Jane’s Castile Soap

Pure Castile Soap

Since I retired, I’ve offered to send readers my directions for making the pure castile soap I used to sell. There have been so many requests that I realized it would be better to simply put it on-line. So…here it is!

What you need:

• large deep and narrow 8-quart soap pot (enamel or stainless steel)
• plastic 2-quart pitcher for mixing the lye & water
• kitchen scale
• stick blender
• spatula
• wooden spoon
• two kitchen thermometers
• soap molds
• old towels or blanket
• old screen covered with white paper
• solid plastic or cardboard for covering the freshly poured soap (cereal boxes cut open work well)

Lye is caustic, so for safety: rubber gloves, safety glasses and apron.

Molds: I use Milky Way tray molds like these. A single recipe fills three trays; 18 bars of soap. I also have a loaf soap mold. If you don’t want to spend money on molds until you’re sure you enjoy doing this, do an on-line search for containers that people sometimes use.

Let’s get going…

Makes approximately 24 bars

52 oz. olive oil
7 oz. lye
20 oz. cold water (I use soft rain water; good for your hair & makes more suds)

Before beginning, find a flat surface where your soap can set up for a week or so. Cover it with an old towel and set your molds on top. Have your flat cardboard and more towels close by. Prepare the screen: I line up two chairs with the backs facing each other and a space the size of the screen between them. Use two yardsticks or something similar set on the chair seats and put the screen on top of them. Cover the screen with clean white paper. This allows air circulation on all sides.

  1. Using your kitchen scale, tare the pitcher’s weight, then add 20 oz. water.
  2. Weigh and tare a small bowl or jar, then add 7 oz. lye.
  3. Pour the lye slowly into the pitcher containing the water. Stir gently with the wooden spoon until the lye is totally dissolved. You’ll notice the water heat up – a lot!
  4. Clip one of the thermometers onto the edge of the pitcher; the lye solution will register 150-200F (66-93C).
  5. When the temperature has cooled to about 110F, begin to warm the oil.
  6. Tare your soap pot’s weight, then add the 52 oz. olive oil.
  7. Warm the oil on a medium heat with the second thermometer attached.
  8. The aim now is to have both the oils and the lye solution at about 100F.
    When that is accomplished…
  9. Carefully and slowly pour the lye solution in a thin, steady stream into the oil as you mix with your stick blender.
  10. Keep the blender going. The mixture will begin to thicken, turn opaque, maybe grainy, until…
  11. After 5-10 minutes, you’ll see trailings (also called “trace”) when you lift the blender and drip some lines of the mixture over the top of your soap. The trailings will stay put on top. They can be difficult to see.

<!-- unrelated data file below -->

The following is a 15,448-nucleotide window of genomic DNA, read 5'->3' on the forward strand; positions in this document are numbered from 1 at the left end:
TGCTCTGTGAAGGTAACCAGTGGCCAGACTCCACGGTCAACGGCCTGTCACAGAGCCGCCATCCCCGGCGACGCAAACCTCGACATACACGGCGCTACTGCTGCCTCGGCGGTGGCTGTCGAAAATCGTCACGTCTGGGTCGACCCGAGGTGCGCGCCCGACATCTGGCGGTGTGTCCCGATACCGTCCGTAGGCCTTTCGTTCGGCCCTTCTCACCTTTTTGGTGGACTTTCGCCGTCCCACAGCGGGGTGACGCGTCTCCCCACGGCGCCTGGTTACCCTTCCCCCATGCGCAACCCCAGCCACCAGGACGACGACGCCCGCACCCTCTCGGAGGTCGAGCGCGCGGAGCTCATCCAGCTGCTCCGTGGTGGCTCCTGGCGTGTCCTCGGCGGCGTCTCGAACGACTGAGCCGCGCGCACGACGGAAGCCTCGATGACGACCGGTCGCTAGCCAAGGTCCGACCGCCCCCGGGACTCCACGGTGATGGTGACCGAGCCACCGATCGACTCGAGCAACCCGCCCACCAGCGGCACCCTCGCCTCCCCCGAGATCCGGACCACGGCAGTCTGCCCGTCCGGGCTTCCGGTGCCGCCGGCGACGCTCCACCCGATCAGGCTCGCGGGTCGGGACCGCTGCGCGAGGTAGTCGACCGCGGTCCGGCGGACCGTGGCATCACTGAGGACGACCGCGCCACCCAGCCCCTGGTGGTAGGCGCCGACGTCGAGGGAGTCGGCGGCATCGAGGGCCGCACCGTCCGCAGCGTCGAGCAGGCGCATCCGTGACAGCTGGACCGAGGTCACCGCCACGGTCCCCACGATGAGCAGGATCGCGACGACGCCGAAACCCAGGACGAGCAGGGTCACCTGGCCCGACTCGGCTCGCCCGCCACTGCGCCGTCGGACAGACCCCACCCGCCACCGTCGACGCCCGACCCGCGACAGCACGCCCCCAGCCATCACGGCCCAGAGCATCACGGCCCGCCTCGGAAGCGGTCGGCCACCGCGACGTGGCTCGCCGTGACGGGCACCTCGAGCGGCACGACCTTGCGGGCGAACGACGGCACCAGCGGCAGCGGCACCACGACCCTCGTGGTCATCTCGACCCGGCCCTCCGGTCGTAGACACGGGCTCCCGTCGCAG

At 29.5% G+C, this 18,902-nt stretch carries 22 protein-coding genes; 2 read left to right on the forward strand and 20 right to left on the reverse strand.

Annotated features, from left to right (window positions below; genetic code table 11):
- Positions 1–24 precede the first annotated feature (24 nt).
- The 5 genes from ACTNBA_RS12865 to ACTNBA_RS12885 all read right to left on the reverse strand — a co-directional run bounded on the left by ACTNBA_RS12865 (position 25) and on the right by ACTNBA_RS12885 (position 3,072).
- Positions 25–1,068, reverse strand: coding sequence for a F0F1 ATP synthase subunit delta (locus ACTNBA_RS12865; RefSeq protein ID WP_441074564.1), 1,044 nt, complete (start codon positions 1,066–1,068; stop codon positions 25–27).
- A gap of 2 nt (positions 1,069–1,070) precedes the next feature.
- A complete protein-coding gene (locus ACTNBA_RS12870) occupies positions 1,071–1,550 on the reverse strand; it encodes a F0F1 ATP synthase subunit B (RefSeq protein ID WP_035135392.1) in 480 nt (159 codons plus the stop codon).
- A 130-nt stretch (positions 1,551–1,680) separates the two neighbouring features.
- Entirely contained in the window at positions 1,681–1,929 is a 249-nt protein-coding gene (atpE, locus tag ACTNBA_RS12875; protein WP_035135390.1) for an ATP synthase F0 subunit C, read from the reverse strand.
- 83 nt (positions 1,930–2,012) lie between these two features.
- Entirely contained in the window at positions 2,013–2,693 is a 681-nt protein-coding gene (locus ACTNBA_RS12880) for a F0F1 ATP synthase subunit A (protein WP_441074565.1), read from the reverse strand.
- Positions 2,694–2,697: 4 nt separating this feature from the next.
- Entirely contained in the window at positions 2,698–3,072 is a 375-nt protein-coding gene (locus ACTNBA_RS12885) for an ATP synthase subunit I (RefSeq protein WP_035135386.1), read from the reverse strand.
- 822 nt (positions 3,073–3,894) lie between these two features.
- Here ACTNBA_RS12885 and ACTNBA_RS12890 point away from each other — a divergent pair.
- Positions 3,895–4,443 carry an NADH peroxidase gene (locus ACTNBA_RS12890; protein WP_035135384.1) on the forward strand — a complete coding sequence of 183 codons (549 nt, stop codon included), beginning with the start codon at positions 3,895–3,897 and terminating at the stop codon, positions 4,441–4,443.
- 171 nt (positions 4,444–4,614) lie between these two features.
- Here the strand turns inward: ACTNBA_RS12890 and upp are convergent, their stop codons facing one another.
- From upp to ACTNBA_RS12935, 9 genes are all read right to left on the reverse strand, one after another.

Making cold process soap
The water/lye has just been poured into the olive oil & mixing begun
  1. It’s time to pour your soap into the molds! Scrape out every bit, but do it as quickly as you can while being careful (the lye is still active!). If you mix a bit too long, it can become too thick and difficult to pour.
  2. Cover your molds with the flat cardboard (it shouldn’t actually touch the top of your soap) and then two or three layers of towels or an old, folded blanket.
  3. Leave your soap for a few days, checking every day. When the surface is hard (depends on weather, but usually between 3 days and a week) it’s time to unfold.
  4. On a flat kitchen counter or other surface, turn the molds upside down and press the bottom of the mold to release the contents. Turn right side up and cut the bars apart with a pastry scraper or large knife. I find it helps to run hot water over the blade in between cuts.
  5. Put the bars on your prepared screen, leaving space between them.

In two or three weeks, your bars will be cured and you’ll have your own pure Castile soap! You can grate it to use for laundry soap, too. There are lots of recipes on-line.

Here’s an old post I made about saponification, and here’s one from 2013 with words and pics about making lavender castile soap.


6 Replies to “Jane’s Castile Soap”

  1. Natalie Abigail Samson says: Reply

    Thank you for a great recipe! I have a question please, would the measurements still be ok if i halved the recipe? Or even quartered the ingredients to test first?

    1. I assume that would be fine, Natalie. I’ve never made a smaller batch, but I always doubled it when I was making soap for my shop, and that was fine.

  2. DodgeCityLady says: Reply

    I just rub the bar soap in my wet hands then rug it all over the dog’s fur then massage the soapy bubbles into the fur. Don’t need much, and the bar will last a long time. If you rub the bar directly onto the fur, or onto your hair as shampoo, it wastes too much of the soap and takes longer to rinse out!

    1. I rub the bar over my dog’s fur and my own hair. However, if your method works, that’s great!

  3. Thanks for the recipe. Is there a way to make this into liquid soap? I’m thinking of making some dog shampoo.

    1. Liquid soap requires a different type of lye. Liquid soap needs potassium hydroxide (KOH), while bar soap uses sodium hydroxide (NaOH). Long ago I tried simply melting my bar soap with water, but it kept separating and the soap would solidify – not good.

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